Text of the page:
Tuesday, October 03, 2023 | Rabi' al-awwal 17, 1445 H
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“Real” Gazelle and “Fancied” Grasshoppers ( Part 1)


The following is my English translation of excerpts from “A Soldier from Oman, Memory’s Nectar” by (ret.) Inspector-General Said bin Rashid Al Kalbani.

After my leave ended, I came to Muscat, to the office of Brig Gen Maxwell. He told me that my regiment was due to arrive, and ordered me to go to Bidbid to catch up with them. I readied myself to return to military after a rather difficult period in my life, a serious injury, and a long excruciating process of treatment.

I set out towards Bidbid to see the Deputy Commander, John Cooper, who suggested to me to leave the company and work in his office. I had a feeling that this was a step before they transferred me to the stores or made me retire altogether. He also added that for the time being he would find me a vehicle to use to look for new recruits. Upon getting the vehicle with a driver, I went to the offices of walis in many wilayat*, starting from Samayil to Dhank. Luckily, we were able to recruit a large number in 1968.

During the same period an expert from the Towel Company came in a research mission on the migration of desert grasshoppers. As he asked for a companion from the army, I was given that role. Our mission continued for fifteen days. Equipped with guns and ammunition, accompanied by soldiers and provided with food and oil, we reached Maqshan in Dhofar in our Bedford van.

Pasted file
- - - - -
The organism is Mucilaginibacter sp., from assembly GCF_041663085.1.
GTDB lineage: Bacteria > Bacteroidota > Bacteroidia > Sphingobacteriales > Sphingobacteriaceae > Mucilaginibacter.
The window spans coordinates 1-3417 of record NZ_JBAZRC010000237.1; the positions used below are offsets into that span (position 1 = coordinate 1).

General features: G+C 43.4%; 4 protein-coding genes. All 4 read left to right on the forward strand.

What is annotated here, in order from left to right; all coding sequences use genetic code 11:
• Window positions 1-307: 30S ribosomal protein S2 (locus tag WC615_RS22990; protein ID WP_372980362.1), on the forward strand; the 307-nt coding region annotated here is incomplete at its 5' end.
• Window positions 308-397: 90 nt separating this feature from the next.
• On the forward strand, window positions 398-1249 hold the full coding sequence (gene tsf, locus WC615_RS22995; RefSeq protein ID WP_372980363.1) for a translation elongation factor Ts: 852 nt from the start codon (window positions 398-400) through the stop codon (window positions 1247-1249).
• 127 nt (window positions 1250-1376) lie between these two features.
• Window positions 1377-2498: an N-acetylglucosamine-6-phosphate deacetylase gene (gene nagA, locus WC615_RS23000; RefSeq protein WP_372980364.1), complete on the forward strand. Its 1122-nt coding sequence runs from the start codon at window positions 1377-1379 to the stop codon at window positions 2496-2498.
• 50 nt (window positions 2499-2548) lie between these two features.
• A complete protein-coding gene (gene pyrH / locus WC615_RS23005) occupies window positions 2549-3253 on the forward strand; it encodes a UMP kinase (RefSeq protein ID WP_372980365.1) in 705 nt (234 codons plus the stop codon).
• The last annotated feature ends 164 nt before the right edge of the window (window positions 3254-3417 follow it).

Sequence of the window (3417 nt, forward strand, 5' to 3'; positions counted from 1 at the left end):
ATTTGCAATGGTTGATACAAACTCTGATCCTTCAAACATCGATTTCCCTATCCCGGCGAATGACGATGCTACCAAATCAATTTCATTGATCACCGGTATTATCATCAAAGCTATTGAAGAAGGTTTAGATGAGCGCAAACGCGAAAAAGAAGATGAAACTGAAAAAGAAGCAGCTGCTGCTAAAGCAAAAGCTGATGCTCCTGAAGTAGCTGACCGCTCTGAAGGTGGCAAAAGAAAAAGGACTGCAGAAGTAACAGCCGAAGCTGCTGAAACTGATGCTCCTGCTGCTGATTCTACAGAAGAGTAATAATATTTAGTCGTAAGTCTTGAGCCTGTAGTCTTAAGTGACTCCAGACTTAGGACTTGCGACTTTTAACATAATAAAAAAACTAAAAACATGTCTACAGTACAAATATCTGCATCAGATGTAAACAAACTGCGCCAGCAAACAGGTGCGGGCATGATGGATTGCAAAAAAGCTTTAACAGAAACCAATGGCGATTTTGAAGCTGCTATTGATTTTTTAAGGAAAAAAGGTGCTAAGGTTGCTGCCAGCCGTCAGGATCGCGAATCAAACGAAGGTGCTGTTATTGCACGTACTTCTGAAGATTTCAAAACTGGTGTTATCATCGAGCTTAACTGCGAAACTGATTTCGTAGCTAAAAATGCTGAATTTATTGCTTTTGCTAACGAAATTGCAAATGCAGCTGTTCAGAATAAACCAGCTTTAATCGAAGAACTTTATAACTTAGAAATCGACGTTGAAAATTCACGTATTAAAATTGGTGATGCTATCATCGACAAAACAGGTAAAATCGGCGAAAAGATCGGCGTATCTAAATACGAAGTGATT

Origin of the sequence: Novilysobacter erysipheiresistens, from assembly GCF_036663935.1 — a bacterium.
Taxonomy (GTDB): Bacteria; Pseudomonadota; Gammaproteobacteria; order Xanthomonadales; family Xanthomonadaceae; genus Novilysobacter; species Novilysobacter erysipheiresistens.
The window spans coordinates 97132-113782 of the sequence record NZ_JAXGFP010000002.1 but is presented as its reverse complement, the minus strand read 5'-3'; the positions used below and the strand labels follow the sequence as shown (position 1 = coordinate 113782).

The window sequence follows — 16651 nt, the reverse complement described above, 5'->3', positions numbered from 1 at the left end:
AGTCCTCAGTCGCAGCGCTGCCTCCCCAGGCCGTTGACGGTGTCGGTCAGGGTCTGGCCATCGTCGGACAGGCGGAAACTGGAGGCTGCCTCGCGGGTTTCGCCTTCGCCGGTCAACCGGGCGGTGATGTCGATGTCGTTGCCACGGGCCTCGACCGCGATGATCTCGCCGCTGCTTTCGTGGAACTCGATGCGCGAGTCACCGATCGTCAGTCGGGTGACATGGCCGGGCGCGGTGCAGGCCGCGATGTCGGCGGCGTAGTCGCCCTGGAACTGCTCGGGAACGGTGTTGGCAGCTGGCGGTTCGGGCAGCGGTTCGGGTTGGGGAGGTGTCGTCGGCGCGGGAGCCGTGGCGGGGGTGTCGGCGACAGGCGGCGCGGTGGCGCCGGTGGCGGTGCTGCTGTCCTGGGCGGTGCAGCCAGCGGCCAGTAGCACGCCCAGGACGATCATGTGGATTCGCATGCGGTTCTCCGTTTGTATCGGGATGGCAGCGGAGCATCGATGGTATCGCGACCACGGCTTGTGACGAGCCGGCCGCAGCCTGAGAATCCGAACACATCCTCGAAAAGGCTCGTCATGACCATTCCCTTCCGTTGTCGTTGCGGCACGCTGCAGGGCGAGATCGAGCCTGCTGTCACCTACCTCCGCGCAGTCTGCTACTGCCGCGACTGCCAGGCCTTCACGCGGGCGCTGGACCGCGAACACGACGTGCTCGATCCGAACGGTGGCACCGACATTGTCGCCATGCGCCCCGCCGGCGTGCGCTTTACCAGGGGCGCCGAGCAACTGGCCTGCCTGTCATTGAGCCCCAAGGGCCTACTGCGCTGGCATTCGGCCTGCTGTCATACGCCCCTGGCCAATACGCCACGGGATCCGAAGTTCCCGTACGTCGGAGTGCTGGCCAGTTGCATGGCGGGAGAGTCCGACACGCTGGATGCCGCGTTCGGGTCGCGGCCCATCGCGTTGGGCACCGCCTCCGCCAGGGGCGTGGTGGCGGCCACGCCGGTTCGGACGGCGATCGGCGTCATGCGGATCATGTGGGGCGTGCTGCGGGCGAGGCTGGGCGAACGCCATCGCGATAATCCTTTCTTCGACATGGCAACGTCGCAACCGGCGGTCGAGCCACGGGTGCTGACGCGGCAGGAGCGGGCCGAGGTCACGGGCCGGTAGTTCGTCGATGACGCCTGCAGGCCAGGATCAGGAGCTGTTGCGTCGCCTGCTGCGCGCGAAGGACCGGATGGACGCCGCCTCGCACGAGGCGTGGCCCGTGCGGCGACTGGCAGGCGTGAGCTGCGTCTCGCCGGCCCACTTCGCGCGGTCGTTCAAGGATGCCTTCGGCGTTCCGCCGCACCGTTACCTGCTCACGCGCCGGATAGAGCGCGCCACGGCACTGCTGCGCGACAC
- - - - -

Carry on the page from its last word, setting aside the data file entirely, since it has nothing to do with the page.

Though my leg pain didn’t quite leave me, especially when sitting down, I had to continue the journey. We then returned to Hema, where we saw a flock of deer. As hunting at that time wasn’t prohibited, we chased the deer and hunted one. It happened to be a female deer, a pregnant one, indeed. I recall when I fired, the bullet hit her belly, from which twin baby deer could be seen, and then she immediately died. At that moment, at that particular moment something hit me in my eye, I recall vividly.

We took the deer to Hema. It was such a rich meal for the others. I couldn’t take part though because of the pain I had in my eye at that night. Upon asking some of the Bedouin, we were told that if a hunter hit a female deer with a bullet his eye would automatically get injured. It was only when I applied salt and water to my eye that I felt the pain began to subside gradually.

*The plural form of “wilaya”, the Arabic word equivalent to “province” or “district” (the translator).

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